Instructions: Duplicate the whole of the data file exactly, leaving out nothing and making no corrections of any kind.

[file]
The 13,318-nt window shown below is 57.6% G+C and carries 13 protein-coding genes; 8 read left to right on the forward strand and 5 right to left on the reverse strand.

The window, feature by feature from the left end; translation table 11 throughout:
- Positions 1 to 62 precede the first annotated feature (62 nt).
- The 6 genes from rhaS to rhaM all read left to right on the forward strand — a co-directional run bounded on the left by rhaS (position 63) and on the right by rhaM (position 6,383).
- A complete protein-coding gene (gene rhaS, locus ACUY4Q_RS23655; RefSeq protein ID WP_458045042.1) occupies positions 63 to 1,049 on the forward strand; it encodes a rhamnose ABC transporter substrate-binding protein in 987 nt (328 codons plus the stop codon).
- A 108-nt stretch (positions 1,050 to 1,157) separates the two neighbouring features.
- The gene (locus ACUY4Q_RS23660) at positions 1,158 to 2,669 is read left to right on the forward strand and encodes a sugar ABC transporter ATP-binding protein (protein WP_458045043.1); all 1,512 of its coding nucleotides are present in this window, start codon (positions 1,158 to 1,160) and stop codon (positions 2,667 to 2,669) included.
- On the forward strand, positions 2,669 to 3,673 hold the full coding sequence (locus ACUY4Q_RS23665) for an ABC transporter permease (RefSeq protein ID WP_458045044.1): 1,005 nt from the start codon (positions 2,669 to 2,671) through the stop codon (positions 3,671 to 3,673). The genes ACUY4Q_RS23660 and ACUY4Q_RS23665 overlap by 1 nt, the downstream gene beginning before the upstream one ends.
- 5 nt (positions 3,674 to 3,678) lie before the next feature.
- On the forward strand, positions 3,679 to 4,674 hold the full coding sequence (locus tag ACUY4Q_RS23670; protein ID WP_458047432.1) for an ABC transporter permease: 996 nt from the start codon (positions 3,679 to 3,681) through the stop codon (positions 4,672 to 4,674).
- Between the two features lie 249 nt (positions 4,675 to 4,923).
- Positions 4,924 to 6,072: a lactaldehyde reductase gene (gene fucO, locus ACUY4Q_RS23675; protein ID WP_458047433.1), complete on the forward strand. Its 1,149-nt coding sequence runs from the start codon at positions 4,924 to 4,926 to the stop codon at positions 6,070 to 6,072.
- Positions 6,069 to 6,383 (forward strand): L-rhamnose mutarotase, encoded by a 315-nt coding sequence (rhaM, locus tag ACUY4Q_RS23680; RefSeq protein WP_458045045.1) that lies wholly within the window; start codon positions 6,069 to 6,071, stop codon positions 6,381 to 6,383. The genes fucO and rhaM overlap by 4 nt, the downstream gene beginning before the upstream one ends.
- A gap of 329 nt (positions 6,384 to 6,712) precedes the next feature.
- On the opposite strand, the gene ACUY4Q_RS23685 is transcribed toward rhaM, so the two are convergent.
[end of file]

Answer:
The 13,318-nt window shown below is 57.6% G+C and carries 13 protein-coding genes; 8 read left to right on the forward strand and 5 right to left on the reverse strand.

The window, feature by feature from the left end; translation table 11 throughout:
- Positions 1 to 62 precede the first annotated feature (62 nt).
- The 6 genes from rhaS to rhaM all read left to right on the forward strand — a co-directional run bounded on the left by rhaS (position 63) and on the right by rhaM (position 6,383).
- A complete protein-coding gene (gene rhaS, locus ACUY4Q_RS23655; RefSeq protein ID WP_458045042.1) occupies positions 63 to 1,049 on the forward strand; it encodes a rhamnose ABC transporter substrate-binding protein in 987 nt (328 codons plus the stop codon).
- A 108-nt stretch (positions 1,050 to 1,157) separates the two neighbouring features.
- The gene (locus ACUY4Q_RS23660) at positions 1,158 to 2,669 is read left to right on the forward strand and encodes a sugar ABC transporter ATP-binding protein (protein WP_458045043.1); all 1,512 of its coding nucleotides are present in this window, start codon (positions 1,158 to 1,160) and stop codon (positions 2,667 to 2,669) included.
- On the forward strand, positions 2,669 to 3,673 hold the full coding sequence (locus ACUY4Q_RS23665) for an ABC transporter permease (RefSeq protein ID WP_458045044.1): 1,005 nt from the start codon (positions 2,669 to 2,671) through the stop codon (positions 3,671 to 3,673). The genes ACUY4Q_RS23660 and ACUY4Q_RS23665 overlap by 1 nt, the downstream gene beginning before the upstream one ends.
- 5 nt (positions 3,674 to 3,678) lie before the next feature.
- On the forward strand, positions 3,679 to 4,674 hold the full coding sequence (locus tag ACUY4Q_RS23670; protein ID WP_458047432.1) for an ABC transporter permease: 996 nt from the start codon (positions 3,679 to 3,681) through the stop codon (positions 4,672 to 4,674).
- Between the two features lie 249 nt (positions 4,675 to 4,923).
- Positions 4,924 to 6,072: a lactaldehyde reductase gene (gene fucO, locus ACUY4Q_RS23675; protein ID WP_458047433.1), complete on the forward strand. Its 1,149-nt coding sequence runs from the start codon at positions 4,924 to 4,926 to the stop codon at positions 6,070 to 6,072.
- Positions 6,069 to 6,383 (forward strand): L-rhamnose mutarotase, encoded by a 315-nt coding sequence (rhaM, locus tag ACUY4Q_RS23680; RefSeq protein WP_458045045.1) that lies wholly within the window; start codon positions 6,069 to 6,071, stop codon positions 6,381 to 6,383. The genes fucO and rhaM overlap by 4 nt, the downstream gene beginning before the upstream one ends.
- A gap of 329 nt (positions 6,384 to 6,712) precedes the next feature.
- On the opposite strand, the gene ACUY4Q_RS23685 is transcribed toward rhaM, so the two are convergent.